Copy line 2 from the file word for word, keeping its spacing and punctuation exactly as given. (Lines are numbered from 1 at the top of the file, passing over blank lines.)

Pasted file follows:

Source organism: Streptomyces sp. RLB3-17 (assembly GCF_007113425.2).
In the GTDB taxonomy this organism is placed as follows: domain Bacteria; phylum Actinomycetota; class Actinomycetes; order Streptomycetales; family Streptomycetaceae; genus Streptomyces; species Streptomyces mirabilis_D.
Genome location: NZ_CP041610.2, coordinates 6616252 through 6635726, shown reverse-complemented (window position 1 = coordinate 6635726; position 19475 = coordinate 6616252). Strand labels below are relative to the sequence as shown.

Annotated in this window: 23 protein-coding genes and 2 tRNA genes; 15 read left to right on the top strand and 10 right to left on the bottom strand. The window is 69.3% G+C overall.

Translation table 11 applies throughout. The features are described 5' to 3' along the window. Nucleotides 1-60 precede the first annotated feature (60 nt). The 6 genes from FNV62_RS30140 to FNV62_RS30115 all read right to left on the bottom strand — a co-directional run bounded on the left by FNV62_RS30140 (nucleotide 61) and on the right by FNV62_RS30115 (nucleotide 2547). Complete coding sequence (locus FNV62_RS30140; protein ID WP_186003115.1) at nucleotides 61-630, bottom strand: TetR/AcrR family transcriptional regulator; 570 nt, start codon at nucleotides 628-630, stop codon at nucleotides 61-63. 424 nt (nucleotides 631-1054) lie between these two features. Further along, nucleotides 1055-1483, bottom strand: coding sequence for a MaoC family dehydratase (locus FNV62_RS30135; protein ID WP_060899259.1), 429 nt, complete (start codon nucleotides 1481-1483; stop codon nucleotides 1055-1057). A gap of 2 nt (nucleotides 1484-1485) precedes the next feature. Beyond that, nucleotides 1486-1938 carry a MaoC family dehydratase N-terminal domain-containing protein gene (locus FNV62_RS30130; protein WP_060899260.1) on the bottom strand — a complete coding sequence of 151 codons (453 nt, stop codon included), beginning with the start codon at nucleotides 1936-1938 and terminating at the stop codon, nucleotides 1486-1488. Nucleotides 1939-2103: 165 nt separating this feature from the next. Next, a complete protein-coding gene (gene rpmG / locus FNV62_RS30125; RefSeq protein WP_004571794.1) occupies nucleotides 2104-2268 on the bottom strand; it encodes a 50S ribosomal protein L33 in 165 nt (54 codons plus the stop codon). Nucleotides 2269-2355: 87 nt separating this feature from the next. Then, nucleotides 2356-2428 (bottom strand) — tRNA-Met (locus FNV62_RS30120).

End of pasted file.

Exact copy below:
In the GTDB taxonomy this organism is placed as follows: domain Bacteria; phylum Actinomycetota; class Actinomycetes; order Streptomycetales; family Streptomycetaceae; genus Streptomyces; species Streptomyces mirabilis_D.